• Lua is a simple tightly written language used in machines, games, and a wide range of applications. Most people encounter Lua while trying to mod Minecraft or other games. And Lua is available for direct use in Codea, the iPad app that is an excellent transition from drag and drop bubble languages like Scratch to actual coding. Lua syntax, the way the language is written, is clean like Python code, which can make the code easier to read than PHP, which uses curly braces and semi-colons like C, .NET, and other languages.

Beyond these three, first-time coders looking to learn from scratch might also look at these languages:

  • jQuery is a library of JavaScript code used to make web browser functionality consistent across all web browsers. Created in response to poor standards-compliance of Microsoft's early web browsers, it has become a toolkit coders use to get predictable results regardless of what browser is used to view their web page and code.
  • Node.js is a JavaScript project to make it easy to create servers and networked applications.
  • JavaScript has a broader set of code possibilities than jQuery or Node.js. The language allows you to perform a wide range of interactions between the web browser and the server. For example, you can retrieve and display data without an explicit direct web page refresh. JavaScript can make a web application more like software you download and run on your computer, even as the code is served up by a remote web server.
  • Scala is often taught in first year university programming classes because it is a tight but powerful language. This language is ideally suited for financial software, as well as academic and research software. Scala is designed to be smaller and faster than comparable applications coded in Java. Ideally you should know some Java before tackling Scala, as the latter is based somewhat on Java.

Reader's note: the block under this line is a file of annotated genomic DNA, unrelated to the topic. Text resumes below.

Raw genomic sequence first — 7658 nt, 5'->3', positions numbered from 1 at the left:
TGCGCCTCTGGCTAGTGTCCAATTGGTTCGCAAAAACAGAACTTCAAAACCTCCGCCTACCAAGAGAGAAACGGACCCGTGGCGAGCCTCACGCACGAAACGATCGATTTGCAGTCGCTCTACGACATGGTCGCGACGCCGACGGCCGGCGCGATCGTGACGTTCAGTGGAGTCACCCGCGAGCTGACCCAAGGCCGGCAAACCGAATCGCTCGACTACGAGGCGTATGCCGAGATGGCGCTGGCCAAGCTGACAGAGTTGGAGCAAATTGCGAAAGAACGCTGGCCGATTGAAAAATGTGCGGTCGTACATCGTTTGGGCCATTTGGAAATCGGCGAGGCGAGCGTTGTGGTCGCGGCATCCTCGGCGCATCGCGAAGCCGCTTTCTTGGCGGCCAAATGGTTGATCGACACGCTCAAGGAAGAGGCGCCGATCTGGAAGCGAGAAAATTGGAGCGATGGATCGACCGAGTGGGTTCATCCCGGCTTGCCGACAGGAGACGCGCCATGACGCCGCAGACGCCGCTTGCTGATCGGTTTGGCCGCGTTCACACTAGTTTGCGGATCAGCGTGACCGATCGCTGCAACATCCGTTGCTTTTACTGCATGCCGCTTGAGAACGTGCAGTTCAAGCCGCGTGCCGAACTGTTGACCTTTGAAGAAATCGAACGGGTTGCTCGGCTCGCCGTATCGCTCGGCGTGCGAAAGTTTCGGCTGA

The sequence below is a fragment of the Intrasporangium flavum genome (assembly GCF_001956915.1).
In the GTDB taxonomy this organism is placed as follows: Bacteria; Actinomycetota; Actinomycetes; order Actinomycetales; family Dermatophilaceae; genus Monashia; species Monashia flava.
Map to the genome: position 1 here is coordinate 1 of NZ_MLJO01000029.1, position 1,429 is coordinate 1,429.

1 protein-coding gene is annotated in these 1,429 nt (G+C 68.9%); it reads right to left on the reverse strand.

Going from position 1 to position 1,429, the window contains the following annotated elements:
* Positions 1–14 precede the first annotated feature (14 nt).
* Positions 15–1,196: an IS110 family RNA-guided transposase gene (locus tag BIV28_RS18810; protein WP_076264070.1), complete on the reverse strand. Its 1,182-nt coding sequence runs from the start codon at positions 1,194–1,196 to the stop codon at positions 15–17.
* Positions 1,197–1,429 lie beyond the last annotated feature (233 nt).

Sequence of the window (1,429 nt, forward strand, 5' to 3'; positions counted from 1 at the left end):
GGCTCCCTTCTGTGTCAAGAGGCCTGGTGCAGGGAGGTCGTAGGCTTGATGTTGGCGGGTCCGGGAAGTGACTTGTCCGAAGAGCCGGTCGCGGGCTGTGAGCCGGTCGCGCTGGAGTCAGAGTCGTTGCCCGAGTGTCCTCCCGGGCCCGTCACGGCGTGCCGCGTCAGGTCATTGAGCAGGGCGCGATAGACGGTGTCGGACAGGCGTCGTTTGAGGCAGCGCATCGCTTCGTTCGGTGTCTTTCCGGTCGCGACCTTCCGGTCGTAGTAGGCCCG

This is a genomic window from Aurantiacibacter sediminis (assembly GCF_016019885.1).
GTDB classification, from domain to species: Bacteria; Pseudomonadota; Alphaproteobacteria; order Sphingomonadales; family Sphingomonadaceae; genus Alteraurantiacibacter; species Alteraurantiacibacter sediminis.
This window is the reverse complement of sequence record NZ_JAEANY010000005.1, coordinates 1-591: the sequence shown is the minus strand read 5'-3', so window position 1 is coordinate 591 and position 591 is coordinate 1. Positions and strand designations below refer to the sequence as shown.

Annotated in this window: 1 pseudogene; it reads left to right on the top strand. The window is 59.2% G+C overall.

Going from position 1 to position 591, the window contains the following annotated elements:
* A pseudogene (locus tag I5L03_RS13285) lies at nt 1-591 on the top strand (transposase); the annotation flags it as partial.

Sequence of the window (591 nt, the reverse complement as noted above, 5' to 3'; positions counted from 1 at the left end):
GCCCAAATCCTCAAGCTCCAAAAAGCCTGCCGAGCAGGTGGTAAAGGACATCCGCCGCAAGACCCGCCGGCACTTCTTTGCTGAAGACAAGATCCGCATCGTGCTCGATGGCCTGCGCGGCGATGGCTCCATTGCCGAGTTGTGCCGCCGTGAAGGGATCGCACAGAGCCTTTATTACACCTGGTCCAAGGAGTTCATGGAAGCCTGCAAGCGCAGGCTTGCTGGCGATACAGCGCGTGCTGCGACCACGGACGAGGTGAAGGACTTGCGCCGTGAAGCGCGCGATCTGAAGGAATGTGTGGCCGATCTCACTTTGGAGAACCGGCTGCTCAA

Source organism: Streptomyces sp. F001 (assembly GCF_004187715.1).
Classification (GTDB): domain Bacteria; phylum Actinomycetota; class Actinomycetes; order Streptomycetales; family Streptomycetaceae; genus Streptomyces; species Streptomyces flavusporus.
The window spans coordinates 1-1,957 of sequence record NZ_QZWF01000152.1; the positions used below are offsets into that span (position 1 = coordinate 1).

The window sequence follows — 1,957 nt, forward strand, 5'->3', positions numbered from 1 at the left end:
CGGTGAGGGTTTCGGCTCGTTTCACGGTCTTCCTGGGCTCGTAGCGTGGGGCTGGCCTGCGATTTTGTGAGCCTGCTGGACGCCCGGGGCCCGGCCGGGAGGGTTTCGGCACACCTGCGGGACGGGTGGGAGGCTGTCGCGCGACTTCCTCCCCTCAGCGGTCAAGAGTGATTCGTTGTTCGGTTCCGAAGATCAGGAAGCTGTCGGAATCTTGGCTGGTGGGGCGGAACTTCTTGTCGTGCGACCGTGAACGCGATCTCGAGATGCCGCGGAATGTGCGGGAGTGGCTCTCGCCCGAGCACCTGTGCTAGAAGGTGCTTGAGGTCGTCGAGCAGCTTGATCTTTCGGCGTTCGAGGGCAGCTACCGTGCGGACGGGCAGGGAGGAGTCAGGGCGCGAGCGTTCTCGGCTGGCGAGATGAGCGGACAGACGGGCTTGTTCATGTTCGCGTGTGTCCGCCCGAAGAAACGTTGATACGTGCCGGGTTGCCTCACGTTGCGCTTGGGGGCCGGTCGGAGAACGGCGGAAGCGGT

• Clojure also is a language with an avid community. It is a dialect of the Lisp language, which goes back to 1958, the second oldest programming language. However, Clojure is a modern language to evolve the spirit of Lisp to solve common problems, for example, decrease code execution times, improve portability across operating systems, and handle multi-threading. It is designed to be a pragmatic general purpose language.
  • In addition, Haskell and Go are two other languages with strong communities, documentation, and online editors where you can try out the language. This makes it fairly easy to read up about each language to see if it is useful and interests you.

Begin Your Search With Your Needs in Mind